"Although gold v/a% mined in California in the late 18th and early 19th Centuries, the gold rush did not begin until after Marshall's discovery at Sutter's Mill in 1848. Thou- sands of gold seekers soon arrived, and in a few years much of the state was permanently settled. Gold production attained an all-time high of $81 million in 1852 but then declined because of the exhaustion of the rich surface placers. At the last government-set price of $35 per ounce, the 1852 amount would have been about $138 million.
Hydraulic mines became the largest sources of gold until curtailed by court order in 1884. Lode mines and dredges were the principal sources after that date. During the depression years of the 1930s, gold output in the state was nearly as high as it had been during the gold rush. Gold mining was curtailed during World War II end has not recovered since.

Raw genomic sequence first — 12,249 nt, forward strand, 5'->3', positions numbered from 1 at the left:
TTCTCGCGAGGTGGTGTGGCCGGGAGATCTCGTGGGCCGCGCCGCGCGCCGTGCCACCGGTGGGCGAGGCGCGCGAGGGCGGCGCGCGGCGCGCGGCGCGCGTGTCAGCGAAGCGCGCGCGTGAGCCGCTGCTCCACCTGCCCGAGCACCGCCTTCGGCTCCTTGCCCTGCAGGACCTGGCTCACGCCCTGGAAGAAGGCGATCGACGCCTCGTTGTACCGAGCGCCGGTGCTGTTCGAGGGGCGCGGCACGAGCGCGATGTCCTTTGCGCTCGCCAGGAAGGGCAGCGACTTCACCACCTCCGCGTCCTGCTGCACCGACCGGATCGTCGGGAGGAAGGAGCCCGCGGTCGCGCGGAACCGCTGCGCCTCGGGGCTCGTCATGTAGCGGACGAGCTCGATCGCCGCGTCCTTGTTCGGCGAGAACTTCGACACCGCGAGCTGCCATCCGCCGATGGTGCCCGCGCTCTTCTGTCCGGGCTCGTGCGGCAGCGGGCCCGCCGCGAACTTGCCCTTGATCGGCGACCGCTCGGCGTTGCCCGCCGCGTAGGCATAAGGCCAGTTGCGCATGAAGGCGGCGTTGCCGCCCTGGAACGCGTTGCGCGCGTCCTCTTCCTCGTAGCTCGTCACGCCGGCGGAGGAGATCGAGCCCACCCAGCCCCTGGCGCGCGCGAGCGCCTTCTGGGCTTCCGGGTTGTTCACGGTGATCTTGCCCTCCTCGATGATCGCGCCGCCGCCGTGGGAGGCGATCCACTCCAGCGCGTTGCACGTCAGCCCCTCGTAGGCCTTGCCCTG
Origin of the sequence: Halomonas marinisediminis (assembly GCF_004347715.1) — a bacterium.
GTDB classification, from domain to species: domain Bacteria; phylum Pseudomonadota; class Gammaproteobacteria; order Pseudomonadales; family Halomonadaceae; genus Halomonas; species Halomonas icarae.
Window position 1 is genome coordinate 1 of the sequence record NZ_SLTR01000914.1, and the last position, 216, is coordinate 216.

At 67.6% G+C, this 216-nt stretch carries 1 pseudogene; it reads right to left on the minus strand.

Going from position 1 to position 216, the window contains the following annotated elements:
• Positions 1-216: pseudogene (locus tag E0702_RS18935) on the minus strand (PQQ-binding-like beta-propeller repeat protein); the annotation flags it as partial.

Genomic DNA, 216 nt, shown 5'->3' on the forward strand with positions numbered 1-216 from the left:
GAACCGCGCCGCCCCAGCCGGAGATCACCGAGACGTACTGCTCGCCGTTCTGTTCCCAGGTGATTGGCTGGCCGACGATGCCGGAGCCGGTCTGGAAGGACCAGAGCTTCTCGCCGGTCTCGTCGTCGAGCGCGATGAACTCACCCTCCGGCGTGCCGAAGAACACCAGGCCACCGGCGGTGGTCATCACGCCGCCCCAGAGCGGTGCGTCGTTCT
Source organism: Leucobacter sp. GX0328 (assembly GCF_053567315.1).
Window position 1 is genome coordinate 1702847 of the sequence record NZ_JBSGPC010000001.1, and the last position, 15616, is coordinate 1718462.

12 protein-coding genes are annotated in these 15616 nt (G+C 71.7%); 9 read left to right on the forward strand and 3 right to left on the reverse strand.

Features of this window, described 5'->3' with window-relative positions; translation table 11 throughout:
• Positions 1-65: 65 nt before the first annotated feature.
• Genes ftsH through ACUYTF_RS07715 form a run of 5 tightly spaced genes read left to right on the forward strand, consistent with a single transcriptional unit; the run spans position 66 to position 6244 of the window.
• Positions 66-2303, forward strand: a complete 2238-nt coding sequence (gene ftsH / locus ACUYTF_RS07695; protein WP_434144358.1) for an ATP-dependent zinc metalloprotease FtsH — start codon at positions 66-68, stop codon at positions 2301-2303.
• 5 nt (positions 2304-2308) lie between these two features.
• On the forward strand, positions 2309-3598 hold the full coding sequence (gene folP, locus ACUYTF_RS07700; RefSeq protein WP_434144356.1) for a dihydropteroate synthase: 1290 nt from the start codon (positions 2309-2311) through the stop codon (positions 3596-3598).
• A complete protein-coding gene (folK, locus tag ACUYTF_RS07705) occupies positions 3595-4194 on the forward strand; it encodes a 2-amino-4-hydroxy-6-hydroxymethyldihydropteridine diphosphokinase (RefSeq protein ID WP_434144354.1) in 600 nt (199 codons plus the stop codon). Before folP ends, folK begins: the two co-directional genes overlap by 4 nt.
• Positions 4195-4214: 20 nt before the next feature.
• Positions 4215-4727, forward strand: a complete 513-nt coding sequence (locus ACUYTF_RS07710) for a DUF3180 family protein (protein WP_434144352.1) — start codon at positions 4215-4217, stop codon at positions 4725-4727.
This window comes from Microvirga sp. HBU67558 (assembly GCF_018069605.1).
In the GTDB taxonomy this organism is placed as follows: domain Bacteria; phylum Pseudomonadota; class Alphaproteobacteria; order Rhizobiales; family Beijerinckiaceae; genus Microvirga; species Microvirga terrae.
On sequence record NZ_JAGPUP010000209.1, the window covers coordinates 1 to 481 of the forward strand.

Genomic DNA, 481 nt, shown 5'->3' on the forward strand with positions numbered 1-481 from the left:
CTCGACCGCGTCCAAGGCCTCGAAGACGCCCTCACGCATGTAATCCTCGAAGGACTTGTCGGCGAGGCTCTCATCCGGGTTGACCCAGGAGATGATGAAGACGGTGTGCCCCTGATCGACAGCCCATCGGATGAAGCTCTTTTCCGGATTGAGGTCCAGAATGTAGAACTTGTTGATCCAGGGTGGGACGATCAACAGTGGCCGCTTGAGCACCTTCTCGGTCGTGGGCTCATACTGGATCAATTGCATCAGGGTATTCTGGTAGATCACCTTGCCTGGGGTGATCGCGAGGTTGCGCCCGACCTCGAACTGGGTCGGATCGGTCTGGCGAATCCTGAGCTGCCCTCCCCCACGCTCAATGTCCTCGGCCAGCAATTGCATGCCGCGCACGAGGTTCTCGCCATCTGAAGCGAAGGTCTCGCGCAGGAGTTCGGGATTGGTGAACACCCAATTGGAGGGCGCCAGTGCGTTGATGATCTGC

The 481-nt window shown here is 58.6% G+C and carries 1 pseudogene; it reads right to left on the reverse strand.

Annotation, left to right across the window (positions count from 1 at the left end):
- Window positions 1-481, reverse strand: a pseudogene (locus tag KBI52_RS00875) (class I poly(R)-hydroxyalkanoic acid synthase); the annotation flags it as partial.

A number of spectacular nuggets and masses of pure gold were recovered in Cali- fornia during the early days. The most famous were the 195-pound mass of gold from Carson Hill and the 54-pound Willard nugget from Magalia. Small high-grade ore shoots or pockets have been found in many districts, but the richest and most numerous have been in the Alleghany district of Sierra County." end
This excerpt from Mining Districts of California
There are pictures of the scars left on the mountains. I think it was above Lytle creek. Somewhere I have a book with the pictures and descriptions. Still looking, but if you search hydraulic mining/sluicing Lytle Creek or San Gabriel Mountains you might get some photos.
I spent a few years prospecting gold and checked it out. The entire valley is filled with sediment from the hydraulic sluicing.